Food and You
Dallas E. Boggs, PhD
THE CURRENT FOOD CRISIS has been compounded by the energy crisis, but it has been coming on for a long time.
Like air and water, food is often taken for granted; and this is more likely to happen where it is abundant. The areas where food is plentiful seem to be shrinking as the world population continues to grow at an alarming rate. The present increase in population is approximately 1.0% per year, and it is estimated that there are now about 7.2 billion people in the world. This means that at least 180 thousand hungry youngsters will be here for breakfast tomorrow that are not here today!
Next year more than 60 million new inhabitants will arrive to swell the earth's human population. How will they be fed? Does anybody have plans to meet the demands of this hungry horde? The Food and Agriculture Organization (FAO) of the United Nations is fully aware of this critical situation and is already showing good progress in several directions. The problem is being studied in terms of population density, mini¬mum food requirements for health, arable land available, crop yields with present agricultural practice and possibilities for in¬creasing yields without depletion of the land. The task faced by the FAO is staggering in size and complexity, but it is very much worthwhile; it may even turn out to be more important than all of the other activities of the United Nations combined.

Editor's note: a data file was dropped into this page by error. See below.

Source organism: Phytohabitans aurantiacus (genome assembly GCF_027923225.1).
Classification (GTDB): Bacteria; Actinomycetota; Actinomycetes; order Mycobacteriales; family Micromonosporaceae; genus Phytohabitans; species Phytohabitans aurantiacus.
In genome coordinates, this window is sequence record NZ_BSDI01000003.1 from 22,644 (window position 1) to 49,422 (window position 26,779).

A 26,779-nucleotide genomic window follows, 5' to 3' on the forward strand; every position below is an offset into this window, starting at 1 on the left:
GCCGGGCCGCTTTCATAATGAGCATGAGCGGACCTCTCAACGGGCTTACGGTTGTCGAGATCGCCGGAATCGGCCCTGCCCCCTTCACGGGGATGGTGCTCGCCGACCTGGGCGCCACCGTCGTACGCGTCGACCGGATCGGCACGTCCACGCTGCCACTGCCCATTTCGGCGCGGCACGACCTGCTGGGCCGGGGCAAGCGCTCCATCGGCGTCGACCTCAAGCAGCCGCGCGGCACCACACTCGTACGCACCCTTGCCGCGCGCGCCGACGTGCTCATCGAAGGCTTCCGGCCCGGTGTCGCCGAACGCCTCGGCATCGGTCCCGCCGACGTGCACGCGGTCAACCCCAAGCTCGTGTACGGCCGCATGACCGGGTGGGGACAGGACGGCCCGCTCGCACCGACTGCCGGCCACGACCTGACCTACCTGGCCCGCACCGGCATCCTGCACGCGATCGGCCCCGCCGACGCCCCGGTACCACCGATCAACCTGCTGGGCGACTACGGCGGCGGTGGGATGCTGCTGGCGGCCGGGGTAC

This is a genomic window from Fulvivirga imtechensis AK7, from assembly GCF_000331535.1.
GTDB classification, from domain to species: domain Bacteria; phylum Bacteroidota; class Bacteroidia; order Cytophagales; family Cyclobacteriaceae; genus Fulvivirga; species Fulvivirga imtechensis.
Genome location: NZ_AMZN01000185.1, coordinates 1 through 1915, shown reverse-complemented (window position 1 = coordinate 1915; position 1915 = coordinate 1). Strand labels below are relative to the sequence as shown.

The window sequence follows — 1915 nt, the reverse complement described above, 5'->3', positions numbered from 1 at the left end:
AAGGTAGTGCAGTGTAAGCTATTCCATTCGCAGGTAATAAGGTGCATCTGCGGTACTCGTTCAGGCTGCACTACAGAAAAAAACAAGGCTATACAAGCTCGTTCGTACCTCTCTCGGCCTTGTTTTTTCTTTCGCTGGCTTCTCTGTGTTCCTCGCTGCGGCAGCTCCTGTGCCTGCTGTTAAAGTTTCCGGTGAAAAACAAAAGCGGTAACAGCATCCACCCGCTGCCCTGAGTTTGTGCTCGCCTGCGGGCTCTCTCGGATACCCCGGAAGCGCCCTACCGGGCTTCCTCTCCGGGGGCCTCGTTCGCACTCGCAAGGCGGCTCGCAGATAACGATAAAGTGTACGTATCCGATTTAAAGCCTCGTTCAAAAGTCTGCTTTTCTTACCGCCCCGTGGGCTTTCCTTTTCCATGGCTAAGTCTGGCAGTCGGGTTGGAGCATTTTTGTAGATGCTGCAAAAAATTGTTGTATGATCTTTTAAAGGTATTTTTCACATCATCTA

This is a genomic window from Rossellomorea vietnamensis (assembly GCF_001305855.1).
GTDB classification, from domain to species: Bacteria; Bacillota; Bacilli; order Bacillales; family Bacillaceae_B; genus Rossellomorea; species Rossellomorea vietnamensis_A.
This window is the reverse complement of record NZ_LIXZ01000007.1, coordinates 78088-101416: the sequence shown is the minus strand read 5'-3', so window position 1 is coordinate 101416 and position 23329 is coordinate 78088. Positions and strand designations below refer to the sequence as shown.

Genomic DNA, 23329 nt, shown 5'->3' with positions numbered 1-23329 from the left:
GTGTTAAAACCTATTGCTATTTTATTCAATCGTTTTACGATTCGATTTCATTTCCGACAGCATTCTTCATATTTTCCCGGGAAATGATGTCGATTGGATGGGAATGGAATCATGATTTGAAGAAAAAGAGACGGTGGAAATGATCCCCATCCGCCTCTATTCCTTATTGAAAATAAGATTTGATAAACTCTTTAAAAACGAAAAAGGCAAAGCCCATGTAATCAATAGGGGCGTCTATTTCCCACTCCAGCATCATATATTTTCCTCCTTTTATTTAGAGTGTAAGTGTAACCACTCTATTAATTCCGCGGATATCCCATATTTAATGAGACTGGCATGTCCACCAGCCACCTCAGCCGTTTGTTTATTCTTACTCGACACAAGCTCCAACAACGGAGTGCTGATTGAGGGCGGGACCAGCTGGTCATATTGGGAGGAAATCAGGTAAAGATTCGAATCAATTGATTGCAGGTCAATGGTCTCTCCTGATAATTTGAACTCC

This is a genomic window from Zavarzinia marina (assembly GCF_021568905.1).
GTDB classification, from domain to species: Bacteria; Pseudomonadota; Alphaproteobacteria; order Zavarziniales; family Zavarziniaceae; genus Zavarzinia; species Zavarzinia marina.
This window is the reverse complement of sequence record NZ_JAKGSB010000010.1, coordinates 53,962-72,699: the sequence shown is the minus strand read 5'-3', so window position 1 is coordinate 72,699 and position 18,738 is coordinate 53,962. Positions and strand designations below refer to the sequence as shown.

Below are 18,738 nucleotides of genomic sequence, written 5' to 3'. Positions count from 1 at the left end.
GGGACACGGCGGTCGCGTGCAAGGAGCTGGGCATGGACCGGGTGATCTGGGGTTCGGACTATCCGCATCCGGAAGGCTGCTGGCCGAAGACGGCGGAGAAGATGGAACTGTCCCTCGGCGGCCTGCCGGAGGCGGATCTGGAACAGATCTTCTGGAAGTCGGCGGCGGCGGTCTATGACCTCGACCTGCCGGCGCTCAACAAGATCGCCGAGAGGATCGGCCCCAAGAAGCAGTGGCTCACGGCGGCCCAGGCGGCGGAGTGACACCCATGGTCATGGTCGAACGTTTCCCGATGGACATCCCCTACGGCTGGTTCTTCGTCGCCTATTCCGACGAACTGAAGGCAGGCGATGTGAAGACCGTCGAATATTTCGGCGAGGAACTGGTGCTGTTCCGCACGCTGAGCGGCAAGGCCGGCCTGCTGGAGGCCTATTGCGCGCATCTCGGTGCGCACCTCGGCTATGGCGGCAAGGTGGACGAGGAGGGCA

Well fed people usually are friendly neighbors. It is evident that the relation of food to the welfare of man is a problem of international scope and, at the same time, uniquely personal. More than half of the earth's inhabitants find it difficult if not impossible to get enough to eat. This means that these peo¬ple have little choice of food; they must be content with what¬ever is available. It is easy to understand that such a situation might lead to grossly inadequate eating patterns. On the other hand, the person who is fortunate enough to live in an area of abundance should not feel complacent about his personal food problems. It often happens, even in the midst of plenty, that ignorance or faulty food habits cause many people to select seriously faulty diets.
Furthermore, we must not remain complacent about the sustainability of the modern industrial agricultural
practices that have created that abundance; however, reverting to inefficient farming methods is not the answer.